Data Structures – Arrays

Arrays are a commonly used data structure, and is one of the first a DS student looks into.

It is created as a collection of memory addresses which are contiguous in memory. These memory locations store data of a specific type depending on the array’s type.


  • Arrays are easier to create since the size and type is mentioned at the creation time.
  • Arrays have constant access/lookup time since the lookup is done by accessing the memory location as an offset from the base/first element. Hence the complexity will be O(1).
  • Arrays are contiguous in memory, ie.. a 10 cell array can start at perhaps 0x0001 and end at 0x0010.


  • The size of an array has to be defined at the time of its creation. This make the size static, and hence cannot be resized later.
  • An array can only accomodate a specific data type. The type of data an array can store has to be defined at creation time. Hence, if an array is set to store integers, it can only store integers in each memory location.
  • Since the size of an array is set at the time of creation, allocating an array may fail depending on the size of the array and the available memory on the machine.
  • Inserting an element into an array can be expensive depending on the location. To insert an element at a particular position, for example ‘n’, the element already has to be moved to ‘n + 1’, the element at ‘n + 1’ to ‘n + 2’ etc.. Hence, if the position to which the element is written to is at the starting of the array, the operation will be expensive. But if the position is at the starting, it won’t be.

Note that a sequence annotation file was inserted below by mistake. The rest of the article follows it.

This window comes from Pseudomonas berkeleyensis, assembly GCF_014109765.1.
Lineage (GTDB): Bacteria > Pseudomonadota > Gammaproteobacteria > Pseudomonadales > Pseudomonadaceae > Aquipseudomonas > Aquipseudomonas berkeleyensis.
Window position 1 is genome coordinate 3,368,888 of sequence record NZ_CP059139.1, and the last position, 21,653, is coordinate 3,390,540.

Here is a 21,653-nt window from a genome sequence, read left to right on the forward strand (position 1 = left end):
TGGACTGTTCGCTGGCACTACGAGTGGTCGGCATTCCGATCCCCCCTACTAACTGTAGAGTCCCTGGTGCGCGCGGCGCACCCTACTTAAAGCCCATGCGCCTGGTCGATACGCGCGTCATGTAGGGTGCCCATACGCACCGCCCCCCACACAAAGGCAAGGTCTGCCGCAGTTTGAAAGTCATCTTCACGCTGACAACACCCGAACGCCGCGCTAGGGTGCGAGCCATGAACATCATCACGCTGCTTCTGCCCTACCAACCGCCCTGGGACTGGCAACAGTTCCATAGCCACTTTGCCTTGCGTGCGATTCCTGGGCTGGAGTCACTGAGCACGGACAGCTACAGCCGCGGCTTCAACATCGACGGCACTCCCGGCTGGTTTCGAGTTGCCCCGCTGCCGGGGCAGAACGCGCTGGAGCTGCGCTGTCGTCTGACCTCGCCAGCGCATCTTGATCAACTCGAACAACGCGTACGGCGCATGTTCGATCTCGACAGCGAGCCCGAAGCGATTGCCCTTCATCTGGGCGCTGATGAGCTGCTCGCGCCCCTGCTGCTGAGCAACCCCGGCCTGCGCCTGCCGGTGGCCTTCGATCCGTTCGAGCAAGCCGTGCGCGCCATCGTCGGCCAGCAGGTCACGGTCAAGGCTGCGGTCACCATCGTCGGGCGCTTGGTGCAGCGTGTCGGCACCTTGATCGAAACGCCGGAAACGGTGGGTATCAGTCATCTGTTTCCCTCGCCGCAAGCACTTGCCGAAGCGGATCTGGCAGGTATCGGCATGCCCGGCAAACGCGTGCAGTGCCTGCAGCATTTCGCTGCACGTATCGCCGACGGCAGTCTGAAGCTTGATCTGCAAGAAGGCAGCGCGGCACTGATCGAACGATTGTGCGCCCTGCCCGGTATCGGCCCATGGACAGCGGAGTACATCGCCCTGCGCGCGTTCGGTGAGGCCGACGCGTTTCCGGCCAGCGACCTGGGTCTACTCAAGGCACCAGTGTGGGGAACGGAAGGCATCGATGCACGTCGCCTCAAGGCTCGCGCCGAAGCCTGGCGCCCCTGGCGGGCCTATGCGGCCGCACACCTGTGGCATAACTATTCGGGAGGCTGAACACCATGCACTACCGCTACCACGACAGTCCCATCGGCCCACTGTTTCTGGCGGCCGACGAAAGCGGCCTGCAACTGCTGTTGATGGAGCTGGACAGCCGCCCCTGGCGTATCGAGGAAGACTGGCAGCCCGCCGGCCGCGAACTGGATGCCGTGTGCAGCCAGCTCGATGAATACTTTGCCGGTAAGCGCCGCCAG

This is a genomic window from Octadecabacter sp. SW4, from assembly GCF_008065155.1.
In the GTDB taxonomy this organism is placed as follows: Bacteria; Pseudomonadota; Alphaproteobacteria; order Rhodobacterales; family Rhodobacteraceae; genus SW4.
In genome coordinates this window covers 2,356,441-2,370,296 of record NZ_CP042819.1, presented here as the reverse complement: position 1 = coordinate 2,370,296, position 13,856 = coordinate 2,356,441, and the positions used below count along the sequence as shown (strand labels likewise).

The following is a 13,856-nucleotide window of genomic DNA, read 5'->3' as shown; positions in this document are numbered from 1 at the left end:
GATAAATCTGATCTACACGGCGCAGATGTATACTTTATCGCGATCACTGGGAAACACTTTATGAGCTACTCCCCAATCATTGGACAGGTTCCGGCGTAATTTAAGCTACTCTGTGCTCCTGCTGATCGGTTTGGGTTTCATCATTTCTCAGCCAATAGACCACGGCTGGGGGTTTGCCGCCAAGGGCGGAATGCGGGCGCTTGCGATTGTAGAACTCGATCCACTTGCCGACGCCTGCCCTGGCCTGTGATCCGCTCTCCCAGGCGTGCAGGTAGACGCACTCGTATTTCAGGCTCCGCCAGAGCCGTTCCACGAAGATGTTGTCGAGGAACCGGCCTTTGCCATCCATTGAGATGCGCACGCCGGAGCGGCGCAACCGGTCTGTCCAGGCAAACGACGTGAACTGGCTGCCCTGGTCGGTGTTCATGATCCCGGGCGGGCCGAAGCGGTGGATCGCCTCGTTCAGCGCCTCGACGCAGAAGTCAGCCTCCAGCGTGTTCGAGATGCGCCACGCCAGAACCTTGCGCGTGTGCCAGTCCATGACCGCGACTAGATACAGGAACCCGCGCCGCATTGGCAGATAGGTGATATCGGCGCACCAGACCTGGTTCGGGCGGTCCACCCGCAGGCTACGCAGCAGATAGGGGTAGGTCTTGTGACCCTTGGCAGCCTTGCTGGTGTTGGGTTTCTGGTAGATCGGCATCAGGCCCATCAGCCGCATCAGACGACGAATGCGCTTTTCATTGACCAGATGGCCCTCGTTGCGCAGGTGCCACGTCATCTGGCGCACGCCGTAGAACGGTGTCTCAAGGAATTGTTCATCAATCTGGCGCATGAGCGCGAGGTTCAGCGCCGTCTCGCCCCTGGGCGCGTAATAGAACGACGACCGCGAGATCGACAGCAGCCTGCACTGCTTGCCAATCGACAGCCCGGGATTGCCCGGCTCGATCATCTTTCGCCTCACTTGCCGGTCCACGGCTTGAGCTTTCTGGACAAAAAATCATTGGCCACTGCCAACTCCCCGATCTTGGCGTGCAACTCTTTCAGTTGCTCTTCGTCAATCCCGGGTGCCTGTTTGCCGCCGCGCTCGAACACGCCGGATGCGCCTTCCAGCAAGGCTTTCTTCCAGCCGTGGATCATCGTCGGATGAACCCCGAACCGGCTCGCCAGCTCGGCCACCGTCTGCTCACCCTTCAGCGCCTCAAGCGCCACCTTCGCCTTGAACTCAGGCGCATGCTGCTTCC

What is the lookup time in an array?

The elements in an array are continuguous to each other. The address of an element is looked up as an `offset` of the primary or base element. Hence, the lookup of any element in the array is constant and can be denoted by O(1).

Arrays in Python

Python doesn’t have a direct implementation of an Array. The one that closely resembles an array in python is a `list`.

The major differences between an array and a list are:

  • The size of lists are not static. It can be grown or shrinked using the `append` and `remove` methods. Arrays are static in size.
  • lists can accomodate multiple data types, while arrays cannot.
In [1]: mylist = []

In [2]: type(mylist)
Out[2]: list

In [3]: mylist.append("string")

In [4]: mylist.append(1000)

In [5]: mylist
Out[5]: ['string', 1000]

Time complexity of Arrays

  • Indexing    – O(1)
  • Insertion/Deletion at beginning – O(n) (If the array has space to shift the elements)
  • Insertion/Deletion at the end – O(1) (If the array has space at the end)
  • Deletion at the end – O(1) (Since it doesn’t have to move any elements and reorder)
  • Insertion at the middle – O(n) (Since it requires to move the elements to the right and reorder)
  • Deletion at the middle – O(n) (Since it requires to delete the element and move the ones from the right to the left)

The ‘array’ module

Python comes with a module named ‘array’ which emulates the behavior of arrays.

In [24]: import array

In [25]: myarray = array.array('i', [1,2,3,4])

In [26]: myarray
Out[26]: array('i', [1, 2, 3, 4])






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